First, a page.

Granted, I don’t know much about yoga...hot or otherwise (i.e. does “hot” define the goal or the physical temperature? That’s how little I know). But I noticed the New York Times has no compunction about telling Christians what they believe, so I’m taking advantage of this “hot” new trend. Har Har. .
I recently read Richard Dawkins “The God Delusion” which scared me a little. I thought maybe it would work like a Harry Potter spell and I’d find myself magically transformed into a neo atheist de facto. It didn’t. Not that atheists aren’t lovely people with heartfelt ideology, but the book wasn’t an intellectual heavy hitter. It did however, lead down a personal rabbit hole on the existence of God, which is all a less-than-innocuous way of showing I’m cool enough to have doubts and pander around with the smart people. All of my toe dipping though lead me to a tangential realization “You are what you love”. The physical is shaped by the abstract. Humans can’t help but be liturgical beings.
We are what we love, and our love is shaped, primed, and aimed by liturgical practices that take hold of our gut and aim our heart to certain ends. So we are not primarily homo rationale or homo faber or homo economicus; we are not even generically homo religiosis. We are more concretely homo liturgicus; humans are those animals that are religious animals not because we are primarily believing animals but because we are liturgical animals—embodied, practicing creatures whose love/desire is aimed at something ultimate. (p. 40) James K.A. Smith - “Desiring The Kingdom”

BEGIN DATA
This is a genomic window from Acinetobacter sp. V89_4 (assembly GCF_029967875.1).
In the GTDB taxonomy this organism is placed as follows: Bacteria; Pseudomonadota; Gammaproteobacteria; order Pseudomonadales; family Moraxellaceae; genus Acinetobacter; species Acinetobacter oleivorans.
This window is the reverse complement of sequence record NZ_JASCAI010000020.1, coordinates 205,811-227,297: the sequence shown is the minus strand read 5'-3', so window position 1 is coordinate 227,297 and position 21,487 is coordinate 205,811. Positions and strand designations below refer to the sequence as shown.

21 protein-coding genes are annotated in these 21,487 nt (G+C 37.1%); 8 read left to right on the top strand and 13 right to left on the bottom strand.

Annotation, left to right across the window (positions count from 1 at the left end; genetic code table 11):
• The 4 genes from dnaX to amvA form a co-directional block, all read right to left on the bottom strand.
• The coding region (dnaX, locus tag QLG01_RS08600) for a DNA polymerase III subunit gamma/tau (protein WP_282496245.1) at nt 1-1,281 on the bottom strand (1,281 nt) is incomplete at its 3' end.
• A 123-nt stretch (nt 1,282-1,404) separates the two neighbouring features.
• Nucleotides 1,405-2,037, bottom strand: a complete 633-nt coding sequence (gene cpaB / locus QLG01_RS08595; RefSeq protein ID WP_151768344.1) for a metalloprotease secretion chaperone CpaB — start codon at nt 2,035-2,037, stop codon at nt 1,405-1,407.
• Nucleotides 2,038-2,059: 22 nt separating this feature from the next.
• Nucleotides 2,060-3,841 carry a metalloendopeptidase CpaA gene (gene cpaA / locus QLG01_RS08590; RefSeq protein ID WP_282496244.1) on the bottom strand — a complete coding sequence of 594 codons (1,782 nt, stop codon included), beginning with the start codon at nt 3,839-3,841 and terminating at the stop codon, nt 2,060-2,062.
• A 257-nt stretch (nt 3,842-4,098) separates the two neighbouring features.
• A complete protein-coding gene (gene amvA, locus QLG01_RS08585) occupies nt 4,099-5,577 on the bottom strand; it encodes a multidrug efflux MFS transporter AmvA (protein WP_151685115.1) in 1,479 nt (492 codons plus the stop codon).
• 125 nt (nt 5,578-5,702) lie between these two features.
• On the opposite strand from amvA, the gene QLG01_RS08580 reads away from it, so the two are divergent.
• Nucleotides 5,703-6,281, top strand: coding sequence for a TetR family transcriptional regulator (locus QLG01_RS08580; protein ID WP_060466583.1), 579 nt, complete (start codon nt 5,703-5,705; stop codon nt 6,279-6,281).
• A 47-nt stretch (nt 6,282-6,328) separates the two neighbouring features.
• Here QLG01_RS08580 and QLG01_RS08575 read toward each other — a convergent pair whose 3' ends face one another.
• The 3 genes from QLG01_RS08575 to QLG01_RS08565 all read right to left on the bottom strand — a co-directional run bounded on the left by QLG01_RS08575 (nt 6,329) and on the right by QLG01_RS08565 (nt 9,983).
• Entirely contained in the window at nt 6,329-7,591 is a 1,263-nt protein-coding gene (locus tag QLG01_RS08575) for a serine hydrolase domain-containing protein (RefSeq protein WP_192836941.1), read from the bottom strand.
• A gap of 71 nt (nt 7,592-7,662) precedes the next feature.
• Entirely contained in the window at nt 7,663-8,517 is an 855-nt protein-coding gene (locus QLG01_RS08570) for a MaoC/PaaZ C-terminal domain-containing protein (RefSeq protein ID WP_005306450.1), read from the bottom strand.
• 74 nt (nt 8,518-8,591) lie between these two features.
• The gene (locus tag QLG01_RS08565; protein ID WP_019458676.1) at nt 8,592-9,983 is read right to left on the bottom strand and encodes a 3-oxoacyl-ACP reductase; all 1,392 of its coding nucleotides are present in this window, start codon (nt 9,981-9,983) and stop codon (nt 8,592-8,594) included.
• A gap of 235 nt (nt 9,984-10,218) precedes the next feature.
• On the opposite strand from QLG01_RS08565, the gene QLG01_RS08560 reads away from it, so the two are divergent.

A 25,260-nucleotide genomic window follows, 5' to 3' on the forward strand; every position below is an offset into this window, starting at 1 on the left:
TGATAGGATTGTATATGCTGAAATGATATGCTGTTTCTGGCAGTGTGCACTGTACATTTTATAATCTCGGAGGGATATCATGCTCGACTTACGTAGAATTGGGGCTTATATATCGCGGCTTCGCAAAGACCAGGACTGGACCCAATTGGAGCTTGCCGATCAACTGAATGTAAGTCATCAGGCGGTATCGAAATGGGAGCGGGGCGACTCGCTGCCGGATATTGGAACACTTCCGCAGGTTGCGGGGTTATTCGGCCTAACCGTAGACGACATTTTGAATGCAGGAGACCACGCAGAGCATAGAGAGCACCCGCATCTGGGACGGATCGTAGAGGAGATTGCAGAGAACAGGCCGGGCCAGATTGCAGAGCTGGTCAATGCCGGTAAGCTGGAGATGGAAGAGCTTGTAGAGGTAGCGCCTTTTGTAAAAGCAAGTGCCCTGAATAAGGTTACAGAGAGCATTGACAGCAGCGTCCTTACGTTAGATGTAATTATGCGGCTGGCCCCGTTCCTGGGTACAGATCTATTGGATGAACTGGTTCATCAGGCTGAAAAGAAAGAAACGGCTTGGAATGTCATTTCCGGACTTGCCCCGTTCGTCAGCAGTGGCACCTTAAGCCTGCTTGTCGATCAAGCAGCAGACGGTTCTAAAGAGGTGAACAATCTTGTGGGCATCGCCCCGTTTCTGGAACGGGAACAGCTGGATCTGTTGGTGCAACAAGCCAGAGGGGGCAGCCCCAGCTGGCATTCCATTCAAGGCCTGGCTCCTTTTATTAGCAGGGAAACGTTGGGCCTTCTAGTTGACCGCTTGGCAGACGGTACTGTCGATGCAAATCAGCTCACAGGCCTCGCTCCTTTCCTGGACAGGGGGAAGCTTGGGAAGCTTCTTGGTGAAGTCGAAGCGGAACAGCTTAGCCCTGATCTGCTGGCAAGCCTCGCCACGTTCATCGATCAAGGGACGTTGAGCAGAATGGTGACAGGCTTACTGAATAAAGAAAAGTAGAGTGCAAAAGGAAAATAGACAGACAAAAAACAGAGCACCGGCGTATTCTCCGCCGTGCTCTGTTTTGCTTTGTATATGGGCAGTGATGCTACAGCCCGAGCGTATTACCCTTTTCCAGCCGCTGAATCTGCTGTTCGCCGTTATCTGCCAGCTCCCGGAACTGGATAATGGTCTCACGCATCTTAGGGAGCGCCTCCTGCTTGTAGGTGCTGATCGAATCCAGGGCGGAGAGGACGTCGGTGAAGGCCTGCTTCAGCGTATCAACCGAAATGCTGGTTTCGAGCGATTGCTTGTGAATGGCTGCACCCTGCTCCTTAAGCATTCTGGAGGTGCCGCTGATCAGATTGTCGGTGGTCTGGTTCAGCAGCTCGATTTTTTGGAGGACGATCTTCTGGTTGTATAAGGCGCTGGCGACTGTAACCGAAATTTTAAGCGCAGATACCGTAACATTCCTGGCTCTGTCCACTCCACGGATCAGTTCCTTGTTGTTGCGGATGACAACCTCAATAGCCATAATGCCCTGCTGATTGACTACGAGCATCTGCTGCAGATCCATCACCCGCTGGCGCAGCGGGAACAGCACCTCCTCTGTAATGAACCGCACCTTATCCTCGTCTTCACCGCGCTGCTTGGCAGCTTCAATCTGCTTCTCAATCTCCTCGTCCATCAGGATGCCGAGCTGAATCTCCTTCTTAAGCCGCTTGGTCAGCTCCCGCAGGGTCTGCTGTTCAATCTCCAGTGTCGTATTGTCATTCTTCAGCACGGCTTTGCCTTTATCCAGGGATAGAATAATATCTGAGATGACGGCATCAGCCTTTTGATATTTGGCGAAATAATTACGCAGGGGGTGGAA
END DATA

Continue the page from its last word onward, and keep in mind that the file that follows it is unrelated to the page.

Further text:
Some people have CrossFit liturgy, other people have yoga liturgy, I personally have more of a messy house and laundry liturgy. Instead of reciting the Athanasian Creed or doing downward dog, I step on a lego and then hop around gesticulating wildly while speaking in tongues.
Not that there is anything wrong with Stay-At-Home mom liturgy, but thank goodness that isn’t the only liturgical process in my life. I have The Church. Not church, but the one with the big C that goes backwards in history and forward through time and will exist long past hot yoga’s expiration date. I think I failed to grasp this growing up in Calvary Chapel (which I won’t diss right now because it’s all still a part of the big “C”). I thought Christianity was more an abstract concept, and church was sort of “Weight Watchers” for Christians. In which case of course you stop going if you decide you don’t need or want to lose weight. Or you maintain that while you do want to be healthy or love Jesus, you don’t prefer to do that at Weight Watchers or church. I didn’t realize Church with the big “C” it is quite literally magic. It’s the wardrobe to Narnia. You walk through the doors and regardless where those doors are, what denomination it is or what race you are, they’re magic doors ushering you into the presence of God.
You can't escape the liturgical shaped hole in your heart. It's just a matter of what you put there.